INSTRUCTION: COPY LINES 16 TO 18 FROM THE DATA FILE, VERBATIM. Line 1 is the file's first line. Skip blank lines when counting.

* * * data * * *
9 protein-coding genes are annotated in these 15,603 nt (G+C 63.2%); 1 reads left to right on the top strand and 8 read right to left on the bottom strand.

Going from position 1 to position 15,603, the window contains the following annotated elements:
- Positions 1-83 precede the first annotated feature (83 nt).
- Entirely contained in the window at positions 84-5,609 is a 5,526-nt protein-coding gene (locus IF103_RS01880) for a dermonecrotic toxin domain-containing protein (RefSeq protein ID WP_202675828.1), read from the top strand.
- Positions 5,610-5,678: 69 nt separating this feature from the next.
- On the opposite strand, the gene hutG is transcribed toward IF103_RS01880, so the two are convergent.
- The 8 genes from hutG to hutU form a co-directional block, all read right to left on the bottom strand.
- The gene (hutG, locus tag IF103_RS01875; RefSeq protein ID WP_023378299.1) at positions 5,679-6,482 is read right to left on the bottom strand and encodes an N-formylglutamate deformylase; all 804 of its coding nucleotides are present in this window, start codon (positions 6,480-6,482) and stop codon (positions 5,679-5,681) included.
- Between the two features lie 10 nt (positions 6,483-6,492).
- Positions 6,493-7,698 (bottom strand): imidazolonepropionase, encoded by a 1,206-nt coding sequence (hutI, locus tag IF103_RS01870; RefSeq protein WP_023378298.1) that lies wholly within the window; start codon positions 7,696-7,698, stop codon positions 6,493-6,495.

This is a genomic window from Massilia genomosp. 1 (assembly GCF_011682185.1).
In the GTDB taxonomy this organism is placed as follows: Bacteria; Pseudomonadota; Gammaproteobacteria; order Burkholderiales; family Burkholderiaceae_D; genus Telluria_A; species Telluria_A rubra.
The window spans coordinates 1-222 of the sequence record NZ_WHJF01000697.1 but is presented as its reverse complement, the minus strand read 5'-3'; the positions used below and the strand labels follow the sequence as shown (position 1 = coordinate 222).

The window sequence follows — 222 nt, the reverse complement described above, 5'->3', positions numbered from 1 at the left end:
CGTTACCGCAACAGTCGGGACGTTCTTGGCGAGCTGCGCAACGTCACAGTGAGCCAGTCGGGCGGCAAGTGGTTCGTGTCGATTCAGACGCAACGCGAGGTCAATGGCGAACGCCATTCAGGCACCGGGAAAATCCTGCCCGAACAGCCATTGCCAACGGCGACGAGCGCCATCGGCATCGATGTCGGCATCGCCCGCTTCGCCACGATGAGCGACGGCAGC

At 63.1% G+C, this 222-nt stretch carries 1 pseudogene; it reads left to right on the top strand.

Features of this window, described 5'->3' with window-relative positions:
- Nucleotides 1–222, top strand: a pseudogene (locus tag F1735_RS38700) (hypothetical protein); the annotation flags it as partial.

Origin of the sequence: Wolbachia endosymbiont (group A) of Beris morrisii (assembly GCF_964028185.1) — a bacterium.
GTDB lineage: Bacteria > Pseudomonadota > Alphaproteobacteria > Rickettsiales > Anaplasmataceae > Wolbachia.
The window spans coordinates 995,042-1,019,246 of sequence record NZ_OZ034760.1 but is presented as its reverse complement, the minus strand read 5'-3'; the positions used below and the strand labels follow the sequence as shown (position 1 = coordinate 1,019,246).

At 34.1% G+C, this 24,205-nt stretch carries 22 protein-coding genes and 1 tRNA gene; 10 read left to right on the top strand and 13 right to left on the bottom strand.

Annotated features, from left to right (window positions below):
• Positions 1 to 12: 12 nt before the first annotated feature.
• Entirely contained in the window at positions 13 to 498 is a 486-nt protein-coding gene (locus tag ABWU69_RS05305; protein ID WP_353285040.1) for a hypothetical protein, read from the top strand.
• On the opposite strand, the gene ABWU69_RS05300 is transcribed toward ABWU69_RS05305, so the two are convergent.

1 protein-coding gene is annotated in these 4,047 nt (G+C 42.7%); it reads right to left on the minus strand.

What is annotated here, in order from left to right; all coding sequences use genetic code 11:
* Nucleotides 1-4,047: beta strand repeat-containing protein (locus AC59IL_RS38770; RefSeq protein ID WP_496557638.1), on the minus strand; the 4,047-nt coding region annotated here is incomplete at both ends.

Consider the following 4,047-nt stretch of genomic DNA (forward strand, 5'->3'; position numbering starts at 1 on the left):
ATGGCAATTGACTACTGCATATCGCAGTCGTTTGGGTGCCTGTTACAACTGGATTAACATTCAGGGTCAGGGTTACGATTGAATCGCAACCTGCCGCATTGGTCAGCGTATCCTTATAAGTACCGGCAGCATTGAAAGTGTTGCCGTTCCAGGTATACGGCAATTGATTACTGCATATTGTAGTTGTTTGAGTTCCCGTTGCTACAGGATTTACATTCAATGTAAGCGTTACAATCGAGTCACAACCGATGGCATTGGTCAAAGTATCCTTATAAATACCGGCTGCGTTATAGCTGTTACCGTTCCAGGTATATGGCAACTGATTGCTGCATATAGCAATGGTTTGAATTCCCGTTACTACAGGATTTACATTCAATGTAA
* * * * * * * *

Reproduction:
At 63.1% G+C, this 222-nt stretch carries 1 pseudogene; it reads left to right on the top strand.

Features of this window, described 5'->3' with window-relative positions:
- Nucleotides 1–222, top strand: a pseudogene (locus tag F1735_RS38700) (hypothetical protein); the annotation flags it as partial.